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Choosing Between Ternaries or && in JSX

There is always the question that runs in the mind of developers, do I choose ternaries or logical && to use in React? Personally, I always prefer logical && over ternaries to handle the truth condition. Let me explain why.

Just a few days ago, I was writing the following React code:

 import React from "react";

const TodoList = ({ todos }) => {
  return (
    <>
      <ul>{todos.length && todos.map(todo => <li>{todo.name}</li>)}</ul>
    </>
  );
};

export default TodoList;

So, what’s wrong with this code? I can’t see anything wrong with this code. Everything is working as expected, and it printed the following output:

But, wait a minute, what will happen with the above code if the value of the todos array is []? This will be the output:

That is an ugly output! It rendered 0, instead of how it came out before. Let’s understand the observations for how JavaScript evaluates logical &&.

Evaluating Logical &&

When we evaluate values with logical && in JavaScript, the right side of && is evaluated only if the first condition is true, or else it becomes false.

//Truth
console.log(1 && true); //true, right side evaluated.
console.log(1 && false); //false, right side evaluated.
console.log('1' && true) //true, right side evaluated.
console.log('1' && false) //false, right side evaluated.

//False
console.log(0 && true); //0, right side never evaluated.
console.log(0 && false) //0, right side never evaluated.
console.log(false && true); //false, right side never evaluated. 
console.log(false && false); //false, right side never evaluated.
console.log(null && true); //null, right side never evaluated.
console.log(null && false); //null, right side never evaluated.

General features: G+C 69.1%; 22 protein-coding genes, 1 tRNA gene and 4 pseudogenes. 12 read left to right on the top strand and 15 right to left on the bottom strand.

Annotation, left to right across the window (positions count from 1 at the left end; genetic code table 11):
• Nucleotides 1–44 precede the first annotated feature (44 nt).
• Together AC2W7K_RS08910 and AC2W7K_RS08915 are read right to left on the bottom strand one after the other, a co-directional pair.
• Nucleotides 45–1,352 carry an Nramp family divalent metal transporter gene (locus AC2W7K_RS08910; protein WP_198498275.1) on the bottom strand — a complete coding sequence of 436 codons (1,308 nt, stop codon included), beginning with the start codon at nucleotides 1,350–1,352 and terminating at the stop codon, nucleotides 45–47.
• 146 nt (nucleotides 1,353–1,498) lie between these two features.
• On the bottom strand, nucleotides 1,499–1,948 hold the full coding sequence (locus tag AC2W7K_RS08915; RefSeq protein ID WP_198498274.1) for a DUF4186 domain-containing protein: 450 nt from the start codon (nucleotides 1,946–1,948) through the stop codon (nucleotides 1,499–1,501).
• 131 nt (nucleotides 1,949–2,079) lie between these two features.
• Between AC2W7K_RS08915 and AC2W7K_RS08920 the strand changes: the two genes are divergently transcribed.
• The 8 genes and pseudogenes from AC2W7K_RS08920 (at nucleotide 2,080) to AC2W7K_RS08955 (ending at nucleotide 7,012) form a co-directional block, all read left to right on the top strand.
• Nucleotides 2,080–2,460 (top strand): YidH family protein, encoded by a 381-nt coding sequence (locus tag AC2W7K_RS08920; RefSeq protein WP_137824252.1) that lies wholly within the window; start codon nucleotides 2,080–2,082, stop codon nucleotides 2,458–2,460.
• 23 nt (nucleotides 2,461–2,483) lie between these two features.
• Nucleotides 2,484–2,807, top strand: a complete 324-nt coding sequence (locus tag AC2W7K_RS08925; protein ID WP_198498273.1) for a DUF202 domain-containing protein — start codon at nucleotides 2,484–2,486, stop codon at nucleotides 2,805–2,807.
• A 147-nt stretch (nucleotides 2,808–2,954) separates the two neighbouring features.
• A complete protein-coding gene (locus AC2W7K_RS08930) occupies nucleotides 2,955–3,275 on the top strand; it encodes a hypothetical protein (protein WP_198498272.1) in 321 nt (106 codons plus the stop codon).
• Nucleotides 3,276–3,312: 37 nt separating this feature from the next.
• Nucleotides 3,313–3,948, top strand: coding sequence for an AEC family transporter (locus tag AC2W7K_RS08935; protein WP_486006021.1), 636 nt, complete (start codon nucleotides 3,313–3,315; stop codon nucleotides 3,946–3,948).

Now that we understood the problem with logical &&. Here are few solutions to resolve the issue caused by logical && in JSX:

  1. Use Ternary Operators (?:)
  2. Boolean typecasting (!!)
  3. Modifying conditions

Method 1: Use Ternary Operators (?:)

By using Ternary Operators, we can use the else statement to handle the false conditions. We can re-write the above snippet like this:

import React from "react";

const TodoList = ({ todos }) => {
  return (
    <>
      <ul>{todos.length ? todos.map(todo => <li>{todo.name}</li>) : null}</ul>
    </>
  );
};

export default TodoList;

This is the output we receive:

It’s a simple and fair solution. Now we’re not getting 0 unlike in logical &&. However, using logical && is still a great option. So, isn’t there a way to handle it using logical &&?

Method 2: Boolean typecasting (!!)

We can use logical && and apply the condition with the help of Boolean typecasting (!!). Here is how we can write it:

import React from "react";

const TodoList = ({ todos }) => {
  return (
    <>
      <ul>{!!todos.length && todos.map(todo => <li>{todo.name}</li>)}</ul>
    </>
  );
};

export default TodoList;

The above code is converting the type of todos.length with a value of 0 to Boolean false, and the right-hand condition is never executed. The above code will print the following output:

Method 3: Modifying conditions

We can also modify conditions. For example, the condition now reads as ‘todos.length > 0’, so that it will show only if the to-do is present in an array. Here is how we can write it:

import React from "react";

const TodoList = ({ todos }) => {
  return (
    <>
      <ul>{todos.length > 0 && todos.map(todo => <li>{todo.name}</li>)}</ul>
    </>
  );
};

export default TodoList;

This will result in the same output and 0 will not be rendered.

Simple and Easy Coding

These solutions are all simple and easy to handle the problems caused by logical &&. For more information, contact our technical experts. As always, happy coding!

 

About the Author

Akhilesh Ayyar is a Senior Technical Consultant at Perficient Inc. He is currently working as Front-end Developer with the CAT team. He is a JavaScript enthusiast and loves to share and hear experiences related to Front-End Development.

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